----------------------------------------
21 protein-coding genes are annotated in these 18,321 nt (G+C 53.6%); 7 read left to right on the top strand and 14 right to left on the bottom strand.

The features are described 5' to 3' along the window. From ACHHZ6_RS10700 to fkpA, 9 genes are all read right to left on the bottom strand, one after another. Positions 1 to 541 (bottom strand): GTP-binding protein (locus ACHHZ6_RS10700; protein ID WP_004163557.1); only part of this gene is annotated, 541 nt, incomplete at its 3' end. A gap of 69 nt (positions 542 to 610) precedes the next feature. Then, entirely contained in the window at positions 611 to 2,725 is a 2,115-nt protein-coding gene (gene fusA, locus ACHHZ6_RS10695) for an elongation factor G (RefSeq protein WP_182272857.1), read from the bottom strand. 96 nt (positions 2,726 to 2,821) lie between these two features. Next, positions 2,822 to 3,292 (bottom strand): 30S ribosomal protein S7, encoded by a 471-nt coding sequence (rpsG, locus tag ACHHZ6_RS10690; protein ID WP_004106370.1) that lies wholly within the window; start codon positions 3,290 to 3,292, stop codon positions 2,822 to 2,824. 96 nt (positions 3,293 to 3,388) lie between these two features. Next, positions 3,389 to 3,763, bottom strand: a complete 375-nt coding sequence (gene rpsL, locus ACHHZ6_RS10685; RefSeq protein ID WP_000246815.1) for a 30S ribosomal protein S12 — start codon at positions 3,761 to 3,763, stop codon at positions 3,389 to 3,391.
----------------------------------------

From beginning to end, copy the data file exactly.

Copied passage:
21 protein-coding genes are annotated in these 18,321 nt (G+C 53.6%); 7 read left to right on the top strand and 14 right to left on the bottom strand.

The features are described 5' to 3' along the window. From ACHHZ6_RS10700 to fkpA, 9 genes are all read right to left on the bottom strand, one after another. Positions 1 to 541 (bottom strand): GTP-binding protein (locus ACHHZ6_RS10700; protein ID WP_004163557.1); only part of this gene is annotated, 541 nt, incomplete at its 3' end. A gap of 69 nt (positions 542 to 610) precedes the next feature. Then, entirely contained in the window at positions 611 to 2,725 is a 2,115-nt protein-coding gene (gene fusA, locus ACHHZ6_RS10695) for an elongation factor G (RefSeq protein WP_182272857.1), read from the bottom strand. 96 nt (positions 2,726 to 2,821) lie between these two features. Next, positions 2,822 to 3,292 (bottom strand): 30S ribosomal protein S7, encoded by a 471-nt coding sequence (rpsG, locus tag ACHHZ6_RS10690; protein ID WP_004106370.1) that lies wholly within the window; start codon positions 3,290 to 3,292, stop codon positions 2,822 to 2,824. 96 nt (positions 3,293 to 3,388) lie between these two features. Next, positions 3,389 to 3,763, bottom strand: a complete 375-nt coding sequence (gene rpsL, locus ACHHZ6_RS10685; RefSeq protein ID WP_000246815.1) for a 30S ribosomal protein S12 — start codon at positions 3,761 to 3,763, stop codon at positions 3,389 to 3,391.